There is no agile project management

Neo looks at the spoon, which is not there
We sw-developers tend to think we have revolutionized the entire field of project mangement with the invention of agile. Never again will we have to deal with tedious project managers who have their head so far up Excels backend that they have lost all touch with reality. “Traditional project management” is a swear-word that we can attach to anything we don’t like and automatically it becomes something to avoid. Because agile is the new holy grail and anything “un-agile” is by definition bad.

Much like Winston W. Royce formalised waterfall to describe how NOT to develop software or Marx popularized capitalism as a mean of describing how NOT to run the economy, so have we invented “traditional project management” to describe everything wrong with the world without having to actually be specific about it. When a project goes south, we will blame traditional project managers for not letting us work agile. When priorities are not correct we’ll say “if only we had been agile, we could have corrected this, when we found out”. When plans fail, we say “if we had been agile, we could have replanned in time”.

Lately, though, I’ve found that the distain for traditional project management has become a form of learned helplessness that allows developers, scrum masters and entire teams to blame their own fallacies on the evil traditional project management imposed on them by some not-so-well-defined outside force.

We need to take a step back from the bogeyman that we consider traditional project managers to be and look at it with an open mind. I took a course on project management for engineers (in general) at the university and by the virtue of my girlfriend’s recent (also generalised) project management education, I have to say that agile, really brings nothing new to the table.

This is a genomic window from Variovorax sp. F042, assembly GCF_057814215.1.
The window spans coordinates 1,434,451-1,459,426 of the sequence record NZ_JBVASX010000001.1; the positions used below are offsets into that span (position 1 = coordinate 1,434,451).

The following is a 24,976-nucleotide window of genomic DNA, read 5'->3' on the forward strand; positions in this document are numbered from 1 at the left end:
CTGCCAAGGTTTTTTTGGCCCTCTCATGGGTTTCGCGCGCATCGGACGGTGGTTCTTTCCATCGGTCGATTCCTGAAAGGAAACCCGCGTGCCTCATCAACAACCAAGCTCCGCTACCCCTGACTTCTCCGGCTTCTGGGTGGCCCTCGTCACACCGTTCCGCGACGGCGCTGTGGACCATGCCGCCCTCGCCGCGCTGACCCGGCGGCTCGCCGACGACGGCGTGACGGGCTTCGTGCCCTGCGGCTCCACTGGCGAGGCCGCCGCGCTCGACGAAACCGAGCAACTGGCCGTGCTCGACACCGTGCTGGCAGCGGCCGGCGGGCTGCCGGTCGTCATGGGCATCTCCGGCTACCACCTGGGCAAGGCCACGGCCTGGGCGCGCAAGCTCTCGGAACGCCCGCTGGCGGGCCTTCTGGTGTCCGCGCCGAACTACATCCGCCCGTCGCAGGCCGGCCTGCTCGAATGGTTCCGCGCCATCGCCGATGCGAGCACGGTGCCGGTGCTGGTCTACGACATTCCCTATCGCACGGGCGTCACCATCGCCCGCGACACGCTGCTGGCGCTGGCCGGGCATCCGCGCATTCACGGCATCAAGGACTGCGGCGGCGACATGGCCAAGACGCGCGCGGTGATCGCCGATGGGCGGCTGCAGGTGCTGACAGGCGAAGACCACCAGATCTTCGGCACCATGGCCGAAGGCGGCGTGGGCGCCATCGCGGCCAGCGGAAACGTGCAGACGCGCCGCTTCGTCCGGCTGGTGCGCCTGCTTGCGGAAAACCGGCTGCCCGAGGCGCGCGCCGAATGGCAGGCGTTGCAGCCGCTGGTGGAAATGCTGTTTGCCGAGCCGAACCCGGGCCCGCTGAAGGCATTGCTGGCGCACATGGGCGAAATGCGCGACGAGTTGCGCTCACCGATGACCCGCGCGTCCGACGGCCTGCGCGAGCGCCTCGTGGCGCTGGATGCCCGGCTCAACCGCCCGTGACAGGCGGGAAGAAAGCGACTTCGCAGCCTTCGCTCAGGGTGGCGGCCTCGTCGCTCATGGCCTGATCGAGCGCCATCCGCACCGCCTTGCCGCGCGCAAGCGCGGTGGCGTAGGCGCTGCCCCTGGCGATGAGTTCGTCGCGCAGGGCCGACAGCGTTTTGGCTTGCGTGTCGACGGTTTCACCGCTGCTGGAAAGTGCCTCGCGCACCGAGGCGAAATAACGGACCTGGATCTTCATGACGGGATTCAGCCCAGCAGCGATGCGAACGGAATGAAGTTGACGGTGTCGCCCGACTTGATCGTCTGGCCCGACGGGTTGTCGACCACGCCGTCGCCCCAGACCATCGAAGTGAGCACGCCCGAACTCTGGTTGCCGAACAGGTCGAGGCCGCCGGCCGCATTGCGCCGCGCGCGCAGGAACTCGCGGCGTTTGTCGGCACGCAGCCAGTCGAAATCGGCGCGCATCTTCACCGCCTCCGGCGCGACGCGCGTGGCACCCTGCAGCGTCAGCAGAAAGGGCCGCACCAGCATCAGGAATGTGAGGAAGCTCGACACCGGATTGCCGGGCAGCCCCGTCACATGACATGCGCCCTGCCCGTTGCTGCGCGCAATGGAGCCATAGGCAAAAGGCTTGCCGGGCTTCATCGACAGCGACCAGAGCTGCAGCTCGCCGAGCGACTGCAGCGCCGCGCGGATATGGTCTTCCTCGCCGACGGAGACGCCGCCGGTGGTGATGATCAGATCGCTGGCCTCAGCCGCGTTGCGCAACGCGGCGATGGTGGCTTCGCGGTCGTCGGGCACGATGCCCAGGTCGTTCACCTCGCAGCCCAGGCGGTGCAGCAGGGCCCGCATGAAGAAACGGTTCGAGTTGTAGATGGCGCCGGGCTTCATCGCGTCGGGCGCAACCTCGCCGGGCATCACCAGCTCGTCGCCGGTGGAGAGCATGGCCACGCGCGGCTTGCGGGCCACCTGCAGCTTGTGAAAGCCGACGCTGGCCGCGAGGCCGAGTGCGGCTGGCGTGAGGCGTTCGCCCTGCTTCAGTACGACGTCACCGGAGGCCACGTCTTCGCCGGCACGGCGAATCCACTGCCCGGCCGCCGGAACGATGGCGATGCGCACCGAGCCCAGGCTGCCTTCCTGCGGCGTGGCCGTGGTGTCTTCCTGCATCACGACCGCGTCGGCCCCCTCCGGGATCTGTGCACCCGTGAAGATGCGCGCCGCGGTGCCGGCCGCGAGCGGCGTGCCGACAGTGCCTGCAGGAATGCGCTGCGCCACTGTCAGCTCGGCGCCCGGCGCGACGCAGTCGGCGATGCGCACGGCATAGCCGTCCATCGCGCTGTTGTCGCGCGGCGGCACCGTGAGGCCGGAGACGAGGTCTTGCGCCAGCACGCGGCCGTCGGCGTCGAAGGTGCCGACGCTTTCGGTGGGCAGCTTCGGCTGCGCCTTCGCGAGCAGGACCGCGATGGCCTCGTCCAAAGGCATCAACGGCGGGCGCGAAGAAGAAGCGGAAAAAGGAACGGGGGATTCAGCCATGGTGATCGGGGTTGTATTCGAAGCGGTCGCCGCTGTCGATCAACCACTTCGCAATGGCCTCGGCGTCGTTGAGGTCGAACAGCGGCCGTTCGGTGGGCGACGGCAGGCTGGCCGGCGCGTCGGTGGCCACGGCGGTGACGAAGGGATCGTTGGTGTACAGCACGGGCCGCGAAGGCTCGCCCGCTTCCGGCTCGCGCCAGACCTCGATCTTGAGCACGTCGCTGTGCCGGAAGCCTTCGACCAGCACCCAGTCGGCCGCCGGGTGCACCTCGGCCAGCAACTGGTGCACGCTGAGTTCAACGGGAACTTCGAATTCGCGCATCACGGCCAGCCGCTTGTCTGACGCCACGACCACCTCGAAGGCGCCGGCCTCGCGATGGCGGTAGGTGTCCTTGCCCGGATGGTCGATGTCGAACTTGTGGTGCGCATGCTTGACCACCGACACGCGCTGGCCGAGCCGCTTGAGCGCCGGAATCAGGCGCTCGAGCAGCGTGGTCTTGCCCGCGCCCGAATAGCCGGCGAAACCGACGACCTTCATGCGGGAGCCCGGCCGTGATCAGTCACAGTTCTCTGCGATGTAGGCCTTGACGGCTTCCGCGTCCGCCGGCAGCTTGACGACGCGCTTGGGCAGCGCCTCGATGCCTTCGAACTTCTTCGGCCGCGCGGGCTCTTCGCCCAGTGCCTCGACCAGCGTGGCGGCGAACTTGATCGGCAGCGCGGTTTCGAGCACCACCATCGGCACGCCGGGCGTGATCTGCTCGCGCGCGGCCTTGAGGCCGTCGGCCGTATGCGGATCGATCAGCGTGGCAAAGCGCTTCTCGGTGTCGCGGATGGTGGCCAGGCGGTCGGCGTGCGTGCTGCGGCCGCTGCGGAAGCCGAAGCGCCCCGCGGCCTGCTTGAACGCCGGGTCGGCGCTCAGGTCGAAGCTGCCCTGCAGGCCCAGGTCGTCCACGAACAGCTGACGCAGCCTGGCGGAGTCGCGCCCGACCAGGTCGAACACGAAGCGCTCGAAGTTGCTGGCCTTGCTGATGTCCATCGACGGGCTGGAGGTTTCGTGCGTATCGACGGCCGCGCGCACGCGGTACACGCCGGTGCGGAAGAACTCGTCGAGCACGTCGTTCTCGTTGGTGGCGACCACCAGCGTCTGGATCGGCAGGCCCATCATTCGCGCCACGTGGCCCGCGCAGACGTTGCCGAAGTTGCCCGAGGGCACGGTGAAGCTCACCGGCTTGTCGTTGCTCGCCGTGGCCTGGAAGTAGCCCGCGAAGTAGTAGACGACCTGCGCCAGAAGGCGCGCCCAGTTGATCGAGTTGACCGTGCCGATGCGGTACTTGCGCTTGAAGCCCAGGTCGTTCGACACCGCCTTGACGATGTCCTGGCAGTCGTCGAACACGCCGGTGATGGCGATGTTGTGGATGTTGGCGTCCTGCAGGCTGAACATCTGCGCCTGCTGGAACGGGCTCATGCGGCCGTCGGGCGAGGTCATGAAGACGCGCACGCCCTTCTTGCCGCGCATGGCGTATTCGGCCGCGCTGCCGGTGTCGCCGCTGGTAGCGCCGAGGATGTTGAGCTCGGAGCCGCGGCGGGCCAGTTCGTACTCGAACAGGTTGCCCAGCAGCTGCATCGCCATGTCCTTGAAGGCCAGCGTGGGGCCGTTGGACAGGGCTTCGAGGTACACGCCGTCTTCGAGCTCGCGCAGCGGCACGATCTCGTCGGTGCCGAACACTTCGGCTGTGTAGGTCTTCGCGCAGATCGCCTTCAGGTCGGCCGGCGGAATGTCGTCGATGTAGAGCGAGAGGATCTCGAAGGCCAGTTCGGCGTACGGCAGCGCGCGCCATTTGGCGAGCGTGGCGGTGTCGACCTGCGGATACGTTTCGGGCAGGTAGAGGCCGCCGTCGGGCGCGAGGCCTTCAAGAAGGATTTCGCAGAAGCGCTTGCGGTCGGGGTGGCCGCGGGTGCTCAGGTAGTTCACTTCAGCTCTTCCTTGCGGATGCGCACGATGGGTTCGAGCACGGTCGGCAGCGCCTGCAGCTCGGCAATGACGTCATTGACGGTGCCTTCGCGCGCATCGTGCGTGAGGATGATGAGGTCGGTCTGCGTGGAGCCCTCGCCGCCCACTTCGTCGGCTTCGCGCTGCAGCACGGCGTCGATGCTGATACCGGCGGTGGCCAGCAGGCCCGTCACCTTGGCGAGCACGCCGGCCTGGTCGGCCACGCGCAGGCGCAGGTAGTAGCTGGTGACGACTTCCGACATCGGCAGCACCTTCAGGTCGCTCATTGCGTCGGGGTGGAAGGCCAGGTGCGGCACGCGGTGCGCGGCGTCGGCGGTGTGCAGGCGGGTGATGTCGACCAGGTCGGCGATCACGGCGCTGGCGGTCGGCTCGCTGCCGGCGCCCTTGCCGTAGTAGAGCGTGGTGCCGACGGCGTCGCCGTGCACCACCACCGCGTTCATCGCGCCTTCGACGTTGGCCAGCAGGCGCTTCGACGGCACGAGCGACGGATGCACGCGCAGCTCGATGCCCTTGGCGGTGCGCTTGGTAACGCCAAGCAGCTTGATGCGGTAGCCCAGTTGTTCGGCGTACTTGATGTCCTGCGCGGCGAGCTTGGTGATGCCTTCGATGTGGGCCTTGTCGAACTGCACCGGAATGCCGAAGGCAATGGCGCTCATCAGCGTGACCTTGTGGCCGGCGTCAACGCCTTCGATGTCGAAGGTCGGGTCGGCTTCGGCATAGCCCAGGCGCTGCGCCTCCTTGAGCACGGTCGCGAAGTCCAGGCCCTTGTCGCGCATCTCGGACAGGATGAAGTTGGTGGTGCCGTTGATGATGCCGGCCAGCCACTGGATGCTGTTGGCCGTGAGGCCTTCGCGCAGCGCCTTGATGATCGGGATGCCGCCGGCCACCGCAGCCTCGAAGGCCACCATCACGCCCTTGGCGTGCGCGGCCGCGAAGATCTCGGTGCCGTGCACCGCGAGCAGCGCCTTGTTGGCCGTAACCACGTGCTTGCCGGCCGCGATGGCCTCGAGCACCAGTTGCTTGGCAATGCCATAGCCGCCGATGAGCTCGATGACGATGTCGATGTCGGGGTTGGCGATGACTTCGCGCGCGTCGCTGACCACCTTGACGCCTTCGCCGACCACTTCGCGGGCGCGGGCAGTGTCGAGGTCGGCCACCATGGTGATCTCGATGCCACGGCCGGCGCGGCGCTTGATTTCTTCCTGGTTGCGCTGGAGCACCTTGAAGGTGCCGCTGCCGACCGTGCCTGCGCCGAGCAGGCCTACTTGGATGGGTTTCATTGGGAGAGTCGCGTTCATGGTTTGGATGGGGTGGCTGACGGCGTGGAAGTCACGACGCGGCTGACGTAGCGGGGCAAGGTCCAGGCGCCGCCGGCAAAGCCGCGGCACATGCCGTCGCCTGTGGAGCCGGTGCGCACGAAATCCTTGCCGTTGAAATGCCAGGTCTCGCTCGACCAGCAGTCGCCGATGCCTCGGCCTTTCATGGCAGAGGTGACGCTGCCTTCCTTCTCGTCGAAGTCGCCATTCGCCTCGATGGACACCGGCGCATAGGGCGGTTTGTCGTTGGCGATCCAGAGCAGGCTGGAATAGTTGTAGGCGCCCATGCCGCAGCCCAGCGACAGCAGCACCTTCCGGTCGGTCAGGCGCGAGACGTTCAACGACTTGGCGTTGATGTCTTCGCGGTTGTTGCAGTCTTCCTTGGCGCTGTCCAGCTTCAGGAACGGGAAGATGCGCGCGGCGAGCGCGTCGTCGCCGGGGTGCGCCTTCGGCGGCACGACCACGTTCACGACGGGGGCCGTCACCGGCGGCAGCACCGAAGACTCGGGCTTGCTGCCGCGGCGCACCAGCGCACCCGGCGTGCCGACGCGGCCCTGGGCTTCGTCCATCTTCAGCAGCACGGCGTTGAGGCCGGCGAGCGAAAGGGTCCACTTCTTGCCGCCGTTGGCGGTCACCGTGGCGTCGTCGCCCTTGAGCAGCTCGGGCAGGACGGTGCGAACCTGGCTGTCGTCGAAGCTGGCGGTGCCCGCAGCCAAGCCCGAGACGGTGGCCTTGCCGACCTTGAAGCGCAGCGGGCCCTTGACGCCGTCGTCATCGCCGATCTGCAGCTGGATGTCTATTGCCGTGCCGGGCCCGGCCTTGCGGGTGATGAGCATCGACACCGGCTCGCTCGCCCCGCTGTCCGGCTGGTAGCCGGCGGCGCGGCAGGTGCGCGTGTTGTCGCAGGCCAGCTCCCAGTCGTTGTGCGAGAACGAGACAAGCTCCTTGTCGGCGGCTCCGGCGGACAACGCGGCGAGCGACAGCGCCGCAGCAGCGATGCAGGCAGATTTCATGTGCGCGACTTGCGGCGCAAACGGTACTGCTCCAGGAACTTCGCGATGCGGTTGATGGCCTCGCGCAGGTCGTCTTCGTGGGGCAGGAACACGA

For there to be a project, someone must have initiated something that requires a project. Maybe someone in marketing needs an app to support a campaign, maybe upper management wants something in the organisation to change or maybe local politicians have decided to change the something in the way a city’s infrastructure works. The project manager’s responsibility becomes to coordinate the idea with users and stakeholders (both of whom have to be identified first), ensure there is consensus around what needs to be done, why, how, when and which/how many ressources can be used. Then the project manager must assemble and possibly lead a team to do the actual work. A plan for the project’s execution must be made and the project owner needs to sign off on them. Success criteria for the project must be agreed upon. During the project period there has to be constant communication between all relevant parties, stakeholders need to be kept informed, new information must be taken into account and the plan must be kept updated. But there is more. Milestones have to be defined to ensure external dependencies (or other projects dependant on this project) get coordinated in a timely fashion. Risks must be identified and appropriate actions must be taken at the appropriate time. And as parts of the project gets done, the project manager has to ensure it gets properly delivered and accepted.

None of this is in any way in contrast to anything agile. All of these things have to be done and have an agile counterpart (which for the most part is in fact no different from the traditional one). The only difference between traditional project management and agile project management is, that in the agile world, we cheat!

We acknowledge that the project owner is important, so are the users and all the stakeholders. Business concerns have to be met and risks and outside world interferences need to be managed. Project goals, plans (for everyone outside the development group) must be made. External stakeholders need to be informed and their input taken into consideration. Deliveries have to be accepted. If milestones are needed they have to be defined and followed up on. But we want don’t want to be bothered by all that tedious complexity, so we have invented the role as product owner. There has to be a clear product owner who has all the necessary insight, decision making power and time. But we cannot have a project manager, heaven forbid! That would be traditional project management.